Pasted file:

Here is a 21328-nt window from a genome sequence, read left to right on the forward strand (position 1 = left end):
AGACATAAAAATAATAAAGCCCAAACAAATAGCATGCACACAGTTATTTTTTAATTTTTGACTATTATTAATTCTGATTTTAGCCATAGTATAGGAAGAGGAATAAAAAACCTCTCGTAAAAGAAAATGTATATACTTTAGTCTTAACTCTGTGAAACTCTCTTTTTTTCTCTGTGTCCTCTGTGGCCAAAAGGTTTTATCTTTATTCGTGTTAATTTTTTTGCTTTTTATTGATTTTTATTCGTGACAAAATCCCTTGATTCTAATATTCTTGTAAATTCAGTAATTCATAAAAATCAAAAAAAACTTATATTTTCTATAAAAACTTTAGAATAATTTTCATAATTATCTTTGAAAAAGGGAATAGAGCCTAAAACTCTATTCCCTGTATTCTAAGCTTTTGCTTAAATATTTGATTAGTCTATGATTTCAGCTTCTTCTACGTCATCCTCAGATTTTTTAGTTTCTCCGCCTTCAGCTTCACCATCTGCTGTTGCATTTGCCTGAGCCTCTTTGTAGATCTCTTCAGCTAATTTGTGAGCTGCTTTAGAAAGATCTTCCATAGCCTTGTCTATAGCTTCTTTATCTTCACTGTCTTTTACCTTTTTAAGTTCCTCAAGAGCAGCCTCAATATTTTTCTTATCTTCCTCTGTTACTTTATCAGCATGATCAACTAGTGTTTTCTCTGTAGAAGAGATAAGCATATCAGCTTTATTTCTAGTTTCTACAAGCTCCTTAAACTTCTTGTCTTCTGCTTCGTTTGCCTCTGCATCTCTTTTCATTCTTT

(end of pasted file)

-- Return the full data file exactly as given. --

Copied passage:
Here is a 21328-nt window from a genome sequence, read left to right on the forward strand (position 1 = left end):
AGACATAAAAATAATAAAGCCCAAACAAATAGCATGCACACAGTTATTTTTTAATTTTTGACTATTATTAATTCTGATTTTAGCCATAGTATAGGAAGAGGAATAAAAAACCTCTCGTAAAAGAAAATGTATATACTTTAGTCTTAACTCTGTGAAACTCTCTTTTTTTCTCTGTGTCCTCTGTGGCCAAAAGGTTTTATCTTTATTCGTGTTAATTTTTTTGCTTTTTATTGATTTTTATTCGTGACAAAATCCCTTGATTCTAATATTCTTGTAAATTCAGTAATTCATAAAAATCAAAAAAAACTTATATTTTCTATAAAAACTTTAGAATAATTTTCATAATTATCTTTGAAAAAGGGAATAGAGCCTAAAACTCTATTCCCTGTATTCTAAGCTTTTGCTTAAATATTTGATTAGTCTATGATTTCAGCTTCTTCTACGTCATCCTCAGATTTTTTAGTTTCTCCGCCTTCAGCTTCACCATCTGCTGTTGCATTTGCCTGAGCCTCTTTGTAGATCTCTTCAGCTAATTTGTGAGCTGCTTTAGAAAGATCTTCCATAGCCTTGTCTATAGCTTCTTTATCTTCACTGTCTTTTACCTTTTTAAGTTCCTCAAGAGCAGCCTCAATATTTTTCTTATCTTCCTCTGTTACTTTATCAGCATGATCAACTAGTGTTTTCTCTGTAGAAGAGATAAGCATATCAGCTTTATTTCTAGTTTCTACAAGCTCCTTAAACTTCTTGTCTTCTGCTTCGTTTGCCTCTGCATCTCTTTTCATTCTTT